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Advice On Getting Support as a Student Parent

Aug 12, 2021

“How will I manage a degree program and the responsibilities of being a parent?”

If you’ve asked yourself this question, we’re here to help. Thousands of WGU graduates have been in your shoes, and they have some great tips to prepare you for the experience of being both a student and parent. 

One resounding piece of advice among WGU students is to have a solid support system. In fact, many said that’s the secret ingredient to balancing the responsibilities of a degree program, work, and kids. 

Support can come in many forms. In addition to friends and family, your support system can include other students in your program, your professors, colleagues, and academic mentors. 

Here are a few tips on how you can go about finding a support system, according to WGU grads. 

How to Find Support as a WGU Student and Parent

1. Reach Out to Your Course Instructors

Course instructors can be invaluable resources to you throughout your college career. After all, your instructors are experts in their field and know the courses better than anyone. They can provide feedback, advice, and tools to help you succeed in your studies. All you have to do is reach out.

For WGU graduate Rachel Palmer, reaching out to WGU’s instructors was a game changer.

“Without their advice and instruction, I would not have finished my BSN,” she said. “Ask questions and follow their advice; they want to see you succeed as much as you do!”

2. Utilize Your Program Mentor

Many online programs offer a program mentor who acts as your advocate and counselor. At WGU, every incoming student is paired with a faculty member who provides one-on-one guidance throughout your studies. They help you create a course plan and stay motivated and on track to complete your degree.

As a college student and single parent of six children, Lyndsie Jones says regular check-ins with her program mentor helped her overcome the overwhelm.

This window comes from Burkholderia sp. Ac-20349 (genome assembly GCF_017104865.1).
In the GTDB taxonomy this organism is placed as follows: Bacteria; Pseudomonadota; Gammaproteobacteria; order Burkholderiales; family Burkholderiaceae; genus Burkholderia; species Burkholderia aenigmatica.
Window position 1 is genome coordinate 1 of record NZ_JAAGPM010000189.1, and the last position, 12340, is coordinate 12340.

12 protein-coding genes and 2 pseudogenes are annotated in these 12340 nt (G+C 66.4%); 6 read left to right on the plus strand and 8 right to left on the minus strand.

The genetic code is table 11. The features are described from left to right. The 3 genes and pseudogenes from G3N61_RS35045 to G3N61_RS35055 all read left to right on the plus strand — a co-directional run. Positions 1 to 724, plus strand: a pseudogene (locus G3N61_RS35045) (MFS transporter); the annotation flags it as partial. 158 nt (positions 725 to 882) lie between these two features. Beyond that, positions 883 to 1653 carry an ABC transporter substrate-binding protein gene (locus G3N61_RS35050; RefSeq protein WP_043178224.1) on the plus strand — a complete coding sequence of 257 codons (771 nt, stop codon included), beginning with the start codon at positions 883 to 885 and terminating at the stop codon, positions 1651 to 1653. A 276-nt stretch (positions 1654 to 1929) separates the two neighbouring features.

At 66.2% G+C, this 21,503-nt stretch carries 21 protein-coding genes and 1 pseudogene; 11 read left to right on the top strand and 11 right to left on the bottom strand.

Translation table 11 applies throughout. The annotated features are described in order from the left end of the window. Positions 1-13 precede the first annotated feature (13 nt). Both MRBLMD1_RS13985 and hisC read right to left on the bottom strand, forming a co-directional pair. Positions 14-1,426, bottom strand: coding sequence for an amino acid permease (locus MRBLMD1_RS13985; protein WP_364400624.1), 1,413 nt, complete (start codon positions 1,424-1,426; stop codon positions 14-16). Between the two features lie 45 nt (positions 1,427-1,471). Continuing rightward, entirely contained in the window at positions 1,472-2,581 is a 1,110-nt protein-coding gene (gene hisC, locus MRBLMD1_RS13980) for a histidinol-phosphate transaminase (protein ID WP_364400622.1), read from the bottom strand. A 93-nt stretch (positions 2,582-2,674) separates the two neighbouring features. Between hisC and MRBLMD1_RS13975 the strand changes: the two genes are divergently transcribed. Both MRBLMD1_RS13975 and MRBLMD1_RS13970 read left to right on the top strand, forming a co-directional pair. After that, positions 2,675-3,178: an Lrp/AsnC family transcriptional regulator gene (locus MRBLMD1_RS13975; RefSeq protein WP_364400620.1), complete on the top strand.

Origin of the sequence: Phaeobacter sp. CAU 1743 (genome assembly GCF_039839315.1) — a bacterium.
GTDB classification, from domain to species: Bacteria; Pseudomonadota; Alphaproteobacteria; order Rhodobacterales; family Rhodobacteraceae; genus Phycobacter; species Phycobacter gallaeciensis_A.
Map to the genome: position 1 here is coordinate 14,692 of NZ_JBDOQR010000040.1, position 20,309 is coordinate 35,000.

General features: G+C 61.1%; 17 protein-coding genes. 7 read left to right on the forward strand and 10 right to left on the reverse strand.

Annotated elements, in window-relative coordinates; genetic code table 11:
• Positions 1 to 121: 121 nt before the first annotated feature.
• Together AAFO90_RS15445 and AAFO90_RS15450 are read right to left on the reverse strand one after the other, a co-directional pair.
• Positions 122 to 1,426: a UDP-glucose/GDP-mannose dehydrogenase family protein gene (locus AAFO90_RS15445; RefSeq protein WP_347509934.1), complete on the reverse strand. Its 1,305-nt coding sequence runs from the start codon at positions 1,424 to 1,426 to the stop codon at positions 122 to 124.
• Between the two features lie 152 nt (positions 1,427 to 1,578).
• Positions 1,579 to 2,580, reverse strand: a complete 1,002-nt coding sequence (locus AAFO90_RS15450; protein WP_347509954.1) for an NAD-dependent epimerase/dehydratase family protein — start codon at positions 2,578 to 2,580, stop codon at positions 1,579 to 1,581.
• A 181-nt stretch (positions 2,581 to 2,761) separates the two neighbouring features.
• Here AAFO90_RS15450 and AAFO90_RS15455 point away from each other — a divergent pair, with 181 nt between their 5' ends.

“Listening to my mentor was critical. I was overwhelmed every single day, but I knew if I did a little bit that my mentor asked me to complete it would add up to finishing each step,” she said.

Her advice to new student parents is this:

“Talk to your mentor about struggles you are facing. They often have resources. It can be hard, lonely, and awkward as a single parent, but finding a support system is critical. WGU is amazing at offering assistance to students,” said Lyndsie.  

3. Rely on a Supportive Partner

Your partner can be a major source of support during your degree program. Lean on them and don’t feel guilty about giving them more responsibility as you focus on your education.

That was the case for Alice Strumski.

“If I was doing an assignment, my husband might do the dishes that night. If my husband was looking through my work for typos, it was my turn to do the laundry,” she said.

She suggests having the kids pitch in, too.

“My son picks up duties, including cooking, when one of us can't. Family, school, work, housework…it should always be a team effort. Ask for help. Don't think you can do everything alone,” said Alice.

4. Find a Support Network

Friends and family members can be a huge source of support as you’re working toward your degree—and according to Kimberly Nygren—they can also be your biggest cheerleader.

“The day I found out I passed my last assessment and my capstone, I cheered for myself in the parking lot and then called my family and friends and let them cheer for me,” she said.

Her top tip for parents in an online degree program?   

“Surround yourself with people who believe in you and who will support you on your journey. Believe in yourself as much as your support network does, because while you’re doubting yourself, someone else is admiring your strength,” said Kimberly.

Amy Biemeck adds:

“Make sure you have the support and dedication of a partner, friend, or family, and let them know what you need to be successful. Don't feel guilty for making your dreams and goals a priority,” she said.

5. Ask for Help

It’s not always easy to ask for support, but it’s worth it. That’s Rachel Palmer’s advice. 

“As parents, we tend to be independent problem solvers, but your mentor and course instructors are lifesavers. Without their advice and instruction, I would not have finished my BSN,” she said.
The power of a support system is profound. That’s why online degree programs like WGU are designed to empower you with a network of people to support your success.
“Fall back on the wonderful resources WGU has for students, beginning with your mentor and course instructors,” said Renee Sutton.
Lastly, she has this to say: 
“If you’re a single parent, give yourself grace; every small step is worthwhile.”

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